South African Debt Relief Law ‘No Cause for Alarm’ for Investors
(Bloomberg) -- A new South African law bringing relief to over-indebted, lower-income consumers is unlikely to deal as severe a blow to banks and retailers that some investors may fear, according to Bank of America Merrill Lynch analysts.
Describing the legislation as “a bogey, but no cause for alarm,” BofAML analysts including Michael Jacks said in a note that retailers have already provisioned for the projected impact on their bad debt. Banks would typically classify debt that qualifies under the new law under impairments, mitigating its effects. Legal challenges from creditors are likely, while the national credit body will need to add operating capacity, slowing its implementation.
Retailers with higher proportions of customers using credit may feel the effects in slower growth, with the targeted income groups accounting for an average of 40% of shoppers at the Foschini Group Ltd., Truworths International Ltd., and Mr Price Group Ltd. A 5% debtors’ book write off would have a 2% negative earnings-per-share impact for Foschini and Truworths and 1% for Mr Price due to lost interest income, while damping future credit growth.
“Credit accounts for 70% of Truworths Africa sales, 45% at Foschini and 18% at Mr Price,” BofAML said, adding that “both Foschini and Truworths have already made provisions for this bill in their provisions for bad debts in their last set of results.”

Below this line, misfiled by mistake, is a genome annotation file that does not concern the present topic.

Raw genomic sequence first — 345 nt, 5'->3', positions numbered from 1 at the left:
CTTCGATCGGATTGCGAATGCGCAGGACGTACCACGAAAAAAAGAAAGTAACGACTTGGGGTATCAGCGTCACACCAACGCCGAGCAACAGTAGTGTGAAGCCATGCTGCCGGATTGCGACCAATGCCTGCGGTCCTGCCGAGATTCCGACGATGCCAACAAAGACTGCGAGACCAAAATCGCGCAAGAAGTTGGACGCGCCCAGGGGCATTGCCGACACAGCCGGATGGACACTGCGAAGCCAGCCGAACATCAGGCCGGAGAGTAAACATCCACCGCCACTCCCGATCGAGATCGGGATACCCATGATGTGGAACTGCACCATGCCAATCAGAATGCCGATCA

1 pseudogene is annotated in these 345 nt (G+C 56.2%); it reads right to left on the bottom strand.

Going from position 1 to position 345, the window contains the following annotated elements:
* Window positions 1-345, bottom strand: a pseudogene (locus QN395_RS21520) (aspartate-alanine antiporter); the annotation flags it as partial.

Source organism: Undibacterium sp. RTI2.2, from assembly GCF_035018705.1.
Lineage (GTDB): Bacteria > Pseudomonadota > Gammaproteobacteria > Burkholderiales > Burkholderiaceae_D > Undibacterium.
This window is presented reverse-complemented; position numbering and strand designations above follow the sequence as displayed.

Among banks, Capitec Bank Holdings Ltd. has the highest exposure to the targeted income group and one-time impairments could erase 13% of EPS and 4.7% of recurring profits. However, Capitec management has “been actively reducing exposure to affected loans and note conservative provisioning relative to write-off experience, which should temper this outcome.”
Absa Group Ltd., the second-most exposed lender, could see a one-time blow to EPS of 9.8%, while FirstRand Ltd. could lose 8.6%, Standard Bank Group Ltd. 7.4% and Nedbank Group Ltd. 6.5%. As unsecured loans account for just 8% of total unsecured advances by banks and only 1% of total bank advances, the law is likely to have a muted impact on South African economic growth, they said.
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